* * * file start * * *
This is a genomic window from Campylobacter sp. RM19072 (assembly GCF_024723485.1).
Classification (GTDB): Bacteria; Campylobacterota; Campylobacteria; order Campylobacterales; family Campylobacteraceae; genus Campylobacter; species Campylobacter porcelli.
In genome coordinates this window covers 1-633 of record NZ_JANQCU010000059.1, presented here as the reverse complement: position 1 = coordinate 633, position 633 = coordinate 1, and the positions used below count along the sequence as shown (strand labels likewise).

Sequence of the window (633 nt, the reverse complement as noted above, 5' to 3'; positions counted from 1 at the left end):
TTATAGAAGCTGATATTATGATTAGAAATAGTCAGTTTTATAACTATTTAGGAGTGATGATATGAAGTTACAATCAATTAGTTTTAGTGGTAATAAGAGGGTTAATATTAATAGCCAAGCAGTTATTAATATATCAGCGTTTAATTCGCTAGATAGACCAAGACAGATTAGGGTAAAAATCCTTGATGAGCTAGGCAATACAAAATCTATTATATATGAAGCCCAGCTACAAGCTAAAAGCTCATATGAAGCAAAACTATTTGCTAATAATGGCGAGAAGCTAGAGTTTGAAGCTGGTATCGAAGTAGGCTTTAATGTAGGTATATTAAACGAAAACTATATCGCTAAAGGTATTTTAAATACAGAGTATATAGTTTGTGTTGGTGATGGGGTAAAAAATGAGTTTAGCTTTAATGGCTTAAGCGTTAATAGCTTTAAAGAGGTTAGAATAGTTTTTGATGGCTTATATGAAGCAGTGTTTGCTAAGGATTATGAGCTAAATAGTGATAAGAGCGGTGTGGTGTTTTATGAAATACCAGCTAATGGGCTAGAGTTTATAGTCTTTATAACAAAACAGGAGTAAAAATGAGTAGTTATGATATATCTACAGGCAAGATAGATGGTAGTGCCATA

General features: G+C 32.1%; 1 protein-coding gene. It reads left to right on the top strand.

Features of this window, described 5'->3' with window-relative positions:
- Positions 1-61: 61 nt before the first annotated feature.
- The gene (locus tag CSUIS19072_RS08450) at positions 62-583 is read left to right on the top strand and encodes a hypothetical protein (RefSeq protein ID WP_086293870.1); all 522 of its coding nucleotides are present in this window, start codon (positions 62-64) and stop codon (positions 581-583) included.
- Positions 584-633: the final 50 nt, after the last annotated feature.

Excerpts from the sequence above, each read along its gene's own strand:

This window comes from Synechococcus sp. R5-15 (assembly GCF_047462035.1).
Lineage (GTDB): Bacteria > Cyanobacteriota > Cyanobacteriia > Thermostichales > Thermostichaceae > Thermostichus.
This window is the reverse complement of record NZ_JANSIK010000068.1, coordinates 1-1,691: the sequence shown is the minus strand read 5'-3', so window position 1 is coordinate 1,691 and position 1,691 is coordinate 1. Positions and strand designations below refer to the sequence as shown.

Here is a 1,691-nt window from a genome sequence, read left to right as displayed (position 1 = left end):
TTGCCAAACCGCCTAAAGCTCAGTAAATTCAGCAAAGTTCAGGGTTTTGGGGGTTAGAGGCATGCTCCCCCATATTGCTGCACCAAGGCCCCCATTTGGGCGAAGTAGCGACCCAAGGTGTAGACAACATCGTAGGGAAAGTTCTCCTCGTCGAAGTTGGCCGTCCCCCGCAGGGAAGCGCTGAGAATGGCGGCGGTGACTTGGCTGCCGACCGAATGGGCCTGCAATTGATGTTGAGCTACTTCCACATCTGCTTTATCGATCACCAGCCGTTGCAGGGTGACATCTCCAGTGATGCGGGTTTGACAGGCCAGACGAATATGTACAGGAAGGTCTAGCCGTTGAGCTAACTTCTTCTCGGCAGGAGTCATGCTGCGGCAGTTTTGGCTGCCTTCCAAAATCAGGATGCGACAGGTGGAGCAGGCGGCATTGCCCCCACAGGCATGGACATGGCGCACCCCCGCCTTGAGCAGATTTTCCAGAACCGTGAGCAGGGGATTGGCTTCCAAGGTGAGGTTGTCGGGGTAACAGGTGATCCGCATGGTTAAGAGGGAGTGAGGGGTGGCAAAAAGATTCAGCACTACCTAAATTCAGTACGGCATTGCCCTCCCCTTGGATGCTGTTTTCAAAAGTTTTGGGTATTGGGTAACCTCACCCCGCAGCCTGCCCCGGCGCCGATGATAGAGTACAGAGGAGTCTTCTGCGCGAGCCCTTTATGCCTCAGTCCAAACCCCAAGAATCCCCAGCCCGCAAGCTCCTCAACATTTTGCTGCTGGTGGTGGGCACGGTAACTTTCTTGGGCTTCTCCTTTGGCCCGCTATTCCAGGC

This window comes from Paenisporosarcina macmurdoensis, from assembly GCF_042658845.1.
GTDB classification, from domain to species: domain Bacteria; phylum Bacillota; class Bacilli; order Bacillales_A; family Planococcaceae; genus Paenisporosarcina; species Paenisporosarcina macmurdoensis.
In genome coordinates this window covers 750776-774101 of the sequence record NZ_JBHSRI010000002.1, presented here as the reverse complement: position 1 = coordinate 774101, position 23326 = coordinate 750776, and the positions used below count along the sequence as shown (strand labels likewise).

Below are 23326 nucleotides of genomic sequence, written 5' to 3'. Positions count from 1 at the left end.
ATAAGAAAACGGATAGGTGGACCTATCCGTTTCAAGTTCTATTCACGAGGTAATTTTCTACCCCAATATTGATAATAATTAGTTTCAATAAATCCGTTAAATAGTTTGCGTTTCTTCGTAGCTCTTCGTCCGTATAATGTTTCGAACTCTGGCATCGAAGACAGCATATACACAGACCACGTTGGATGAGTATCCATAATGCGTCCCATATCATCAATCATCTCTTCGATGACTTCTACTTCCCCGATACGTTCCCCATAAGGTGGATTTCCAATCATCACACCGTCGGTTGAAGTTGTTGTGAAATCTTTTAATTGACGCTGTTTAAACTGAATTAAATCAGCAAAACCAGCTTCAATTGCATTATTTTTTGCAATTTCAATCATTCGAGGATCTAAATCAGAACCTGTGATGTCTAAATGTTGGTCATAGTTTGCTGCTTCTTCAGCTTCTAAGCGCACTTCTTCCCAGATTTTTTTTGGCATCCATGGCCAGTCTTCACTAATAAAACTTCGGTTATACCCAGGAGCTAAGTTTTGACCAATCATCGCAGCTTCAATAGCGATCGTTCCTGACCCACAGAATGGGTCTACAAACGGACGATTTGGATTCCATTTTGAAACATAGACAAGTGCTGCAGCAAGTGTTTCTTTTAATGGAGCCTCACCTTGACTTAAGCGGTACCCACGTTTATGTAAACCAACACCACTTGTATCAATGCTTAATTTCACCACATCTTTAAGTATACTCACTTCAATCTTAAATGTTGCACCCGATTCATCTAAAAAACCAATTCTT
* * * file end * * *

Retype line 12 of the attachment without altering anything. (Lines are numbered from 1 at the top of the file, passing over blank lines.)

This window comes from Synechococcus sp. R5-15 (assembly GCF_047462035.1).